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Two fallen officers honoured by local police during Ceremony of Remembrance

'My poor children; kiss my children for me'

Two fallen officers and their family members were honoured at NBPS headquarters Sunday to mark the Ontario Police Memorial’s 2021 Ceremony of Remembrance

The event is normally held at the Ontario Police Memorial at Queen’s Park in Toronto, but COVID dictated that instead of travelling, local services were held.

North Bay police officers conducted a memorial ceremony at 11 Sunday morning led by Staff Sgt Mike Hunter and Staff Sgt Jody deHaas. Flags were flown at half-mast in memory of fallen officers.

Detective Fred Lefebvre, (1877-1923) was shot by a fugitive who escaped from the Court House 98 years ago, on May 18th, 1923,

Constable Leonard George Slater died on December 1st, 1973, after responding to a report of a man with a gun in an Oak St. North Bay parking lot.

See their stories here.

“Today we have the distinct honour of paying tribute to and remembering those fallen officers who made the ultimate sacrifice in the name of community service,” said Deputy Chief Michael Dazé in remarks at the Memorial Ceremony. “We remember our own: Detective Fred Lefebvre and Constable Len Slater. To all those officers who served with dignity and pride: Thank you for your sacrifice. You are heroes in life, not in death – we will remember.”

See: Slain officers to be remembered during police week

In addition to the Memorial Ceremony, North Bay Police Cst. Steven Brown conducted a memorial bike ride where he rode over 100KM in honour of fallen officers.

About Fred Lefebvre

Fred Lefebvre was one of a family of 12 children. Born in 1877 in the little village of Alice near Pembroke, he grew up in that area and started his work career in the lumber business. At age 19, he moved to North Bay and took on his first policing duties. The following year, he married Matilda St. Michael, his teenage sweetheart from Pembroke. They lived in several different locations over the years, including Sault Ste. Marie, Cache Bay, Haileybury and Sturgeon Falls, before he returned to North Bay to become a provincial police officer and then later joining the North Bay Police Service. He lived in North Bay with his wife and four children and, at the time of his slaying, he headed the small force's Criminal Investigations Unit.

Just prior to his 15th birthday, Leo Rogers was found guilty of a series of break and enters. The Judge sentenced him to seven years at one of the most feared facilities in the country, Kingston Penitentiary. There, he attacked guards on several occasions.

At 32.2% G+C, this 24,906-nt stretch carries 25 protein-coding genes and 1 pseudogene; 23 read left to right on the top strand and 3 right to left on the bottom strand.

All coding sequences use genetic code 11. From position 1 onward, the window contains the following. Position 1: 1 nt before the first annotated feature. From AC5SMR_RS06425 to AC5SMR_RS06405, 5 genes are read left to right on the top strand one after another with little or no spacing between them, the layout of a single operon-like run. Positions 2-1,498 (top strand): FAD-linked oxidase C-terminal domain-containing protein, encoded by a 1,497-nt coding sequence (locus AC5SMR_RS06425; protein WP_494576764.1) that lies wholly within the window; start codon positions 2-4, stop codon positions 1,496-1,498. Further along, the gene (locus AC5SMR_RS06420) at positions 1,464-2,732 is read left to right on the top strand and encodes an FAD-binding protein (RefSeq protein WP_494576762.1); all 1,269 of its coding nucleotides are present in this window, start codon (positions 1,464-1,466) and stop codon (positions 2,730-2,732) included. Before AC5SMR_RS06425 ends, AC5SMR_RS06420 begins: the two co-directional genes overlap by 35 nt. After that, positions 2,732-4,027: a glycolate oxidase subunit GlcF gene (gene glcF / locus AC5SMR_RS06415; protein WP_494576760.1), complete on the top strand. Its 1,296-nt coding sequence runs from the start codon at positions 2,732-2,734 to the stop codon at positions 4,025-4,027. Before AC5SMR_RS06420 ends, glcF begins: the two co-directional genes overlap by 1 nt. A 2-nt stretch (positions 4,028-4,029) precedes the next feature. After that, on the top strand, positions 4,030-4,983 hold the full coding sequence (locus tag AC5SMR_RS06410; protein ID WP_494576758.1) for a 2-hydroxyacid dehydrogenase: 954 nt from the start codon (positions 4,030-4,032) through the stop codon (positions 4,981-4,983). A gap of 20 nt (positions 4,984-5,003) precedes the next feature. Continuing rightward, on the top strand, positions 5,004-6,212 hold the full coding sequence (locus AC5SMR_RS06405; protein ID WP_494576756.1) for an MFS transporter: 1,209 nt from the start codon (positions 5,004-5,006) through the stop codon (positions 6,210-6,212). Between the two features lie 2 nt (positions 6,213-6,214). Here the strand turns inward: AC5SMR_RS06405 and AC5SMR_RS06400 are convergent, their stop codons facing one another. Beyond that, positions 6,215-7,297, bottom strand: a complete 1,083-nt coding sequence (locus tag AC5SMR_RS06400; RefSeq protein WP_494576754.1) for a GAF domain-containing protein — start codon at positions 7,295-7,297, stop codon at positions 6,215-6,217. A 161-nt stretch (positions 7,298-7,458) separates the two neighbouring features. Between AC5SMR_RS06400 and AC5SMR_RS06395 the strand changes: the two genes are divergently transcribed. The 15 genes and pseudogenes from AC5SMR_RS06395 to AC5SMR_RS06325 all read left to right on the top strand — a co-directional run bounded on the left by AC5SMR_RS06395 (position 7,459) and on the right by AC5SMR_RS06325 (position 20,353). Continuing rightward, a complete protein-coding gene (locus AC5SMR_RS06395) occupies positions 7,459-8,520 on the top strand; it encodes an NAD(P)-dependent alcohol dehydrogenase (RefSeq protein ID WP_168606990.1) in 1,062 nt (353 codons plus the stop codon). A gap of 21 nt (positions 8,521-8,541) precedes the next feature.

"I believe you are dealing with a criminal too dangerous to be at large," one time Chief of Police William Raynor, wrote in a letter to the parole board. Even as a teenager, "he was the worst man I ever had to deal with." He returned to North Bay after seven years and was soon in custody for robbery. Rogers escaped from the North Bay Court House on May 17th, 1923. Police suggested a loaded gun had somehow been slipped to him amid the lax security of a crowded 1920s courtroom. That night, the fugitive himself phoned police and invited them down into an ambush near the waterfront in West Ferris. In the ensuing gun battle, one officer was shot in the thigh. By midnight, a posse of 20 men was formed to spend the night guarding the area and looking out for the fugitive.

Surprisingly, Rogers stood his ground, remaining motionless throughout the bug-infested night.

As the next day dawned, he began firing again from his position behind a clump of trees. The posse rushed him, but he was able to run to the safety of a nearby barn. Within minutes, it was riddled with bullets, but Rogers escaped. Then he ran another 500 yards to the point where Mosquito Creek (now Parks Creek) meets Lake Nipissing. Members of the posse let him have it with all the firepower they had - 200 rounds of ammunition. Still, he managed to zigzag through the hail of bullets and was not hit.

As the morning sun began to rise in the east at 5:30 a.m., Rogers cut down to the lakefront where he faced a standoff with Lefebvre - the 45-year-old plainclothes detective who had arrested him during a fierce struggle years before.

The two men were roughly 100 metres apart. Rogers, brandishing a Winchester Savage rifle, had the cover of a tree, while the officer, with just his revolver, was out in the open. Lefebvre was felled by a bullet in his abdomen as they fired simultaneously. Rogers ran off into the bush and police lost his trail. "I'm done for. Rogers got me at last," Lefebvre said as he lay dying. "My poor children; kiss my children for me." Fred Lefebvre had made the ultimate sacrifice.

Rogers remained at large. At midnight May 30th, Sgt. John Urquhart, of the OPP, saw an unknown figure enter Rogers' parents' home on Worthington Street. With the home surrounded, he knocked at the door. Rogers fired at the door, hitting the officer square in the chest, killing him instantly. Though the house was surrounded, somehow Rogers escaped again.

After being on the loose for two weeks after Lefebvre's shooting, Rogers made his last stand at what is now the site of the Waltonian Inn on the south side of Lake Nipissing. A posse surrounded him. When he noticed them and got up to reach for his weapon, he was shot down in a volley of bullets.

A plaque and photograph are on the wall of honour at North Bay Police Service headquarters and North Bay's overpass was named in honour of his sacrifice.